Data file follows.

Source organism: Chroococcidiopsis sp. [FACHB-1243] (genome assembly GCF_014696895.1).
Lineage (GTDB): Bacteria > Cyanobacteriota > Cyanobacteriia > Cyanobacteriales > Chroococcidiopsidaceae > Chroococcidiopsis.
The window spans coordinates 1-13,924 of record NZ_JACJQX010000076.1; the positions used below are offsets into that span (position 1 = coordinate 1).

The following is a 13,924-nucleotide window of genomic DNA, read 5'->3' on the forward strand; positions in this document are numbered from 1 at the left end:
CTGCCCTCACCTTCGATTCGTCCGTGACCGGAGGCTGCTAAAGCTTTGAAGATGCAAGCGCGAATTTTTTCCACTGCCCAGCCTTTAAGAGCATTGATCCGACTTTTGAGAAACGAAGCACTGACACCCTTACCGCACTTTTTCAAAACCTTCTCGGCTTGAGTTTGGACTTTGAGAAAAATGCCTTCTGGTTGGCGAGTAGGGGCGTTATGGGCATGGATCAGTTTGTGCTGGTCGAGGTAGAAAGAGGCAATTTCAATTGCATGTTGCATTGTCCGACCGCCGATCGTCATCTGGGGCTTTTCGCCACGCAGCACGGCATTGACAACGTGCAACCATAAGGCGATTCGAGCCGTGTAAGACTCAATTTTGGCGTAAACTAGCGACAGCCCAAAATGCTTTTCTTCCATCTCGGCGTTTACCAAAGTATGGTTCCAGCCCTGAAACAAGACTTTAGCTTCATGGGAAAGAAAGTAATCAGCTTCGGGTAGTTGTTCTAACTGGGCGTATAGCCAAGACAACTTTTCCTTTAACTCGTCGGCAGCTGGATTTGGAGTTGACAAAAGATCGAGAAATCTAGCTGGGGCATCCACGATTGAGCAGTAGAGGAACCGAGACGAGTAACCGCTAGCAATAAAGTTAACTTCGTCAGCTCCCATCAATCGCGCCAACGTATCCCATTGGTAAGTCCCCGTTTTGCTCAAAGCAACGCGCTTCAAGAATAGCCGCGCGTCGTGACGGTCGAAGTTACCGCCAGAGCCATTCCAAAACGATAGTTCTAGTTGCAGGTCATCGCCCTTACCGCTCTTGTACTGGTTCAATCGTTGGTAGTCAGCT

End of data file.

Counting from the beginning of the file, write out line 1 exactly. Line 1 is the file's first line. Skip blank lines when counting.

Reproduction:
Source organism: Chroococcidiopsis sp. [FACHB-1243] (genome assembly GCF_014696895.1).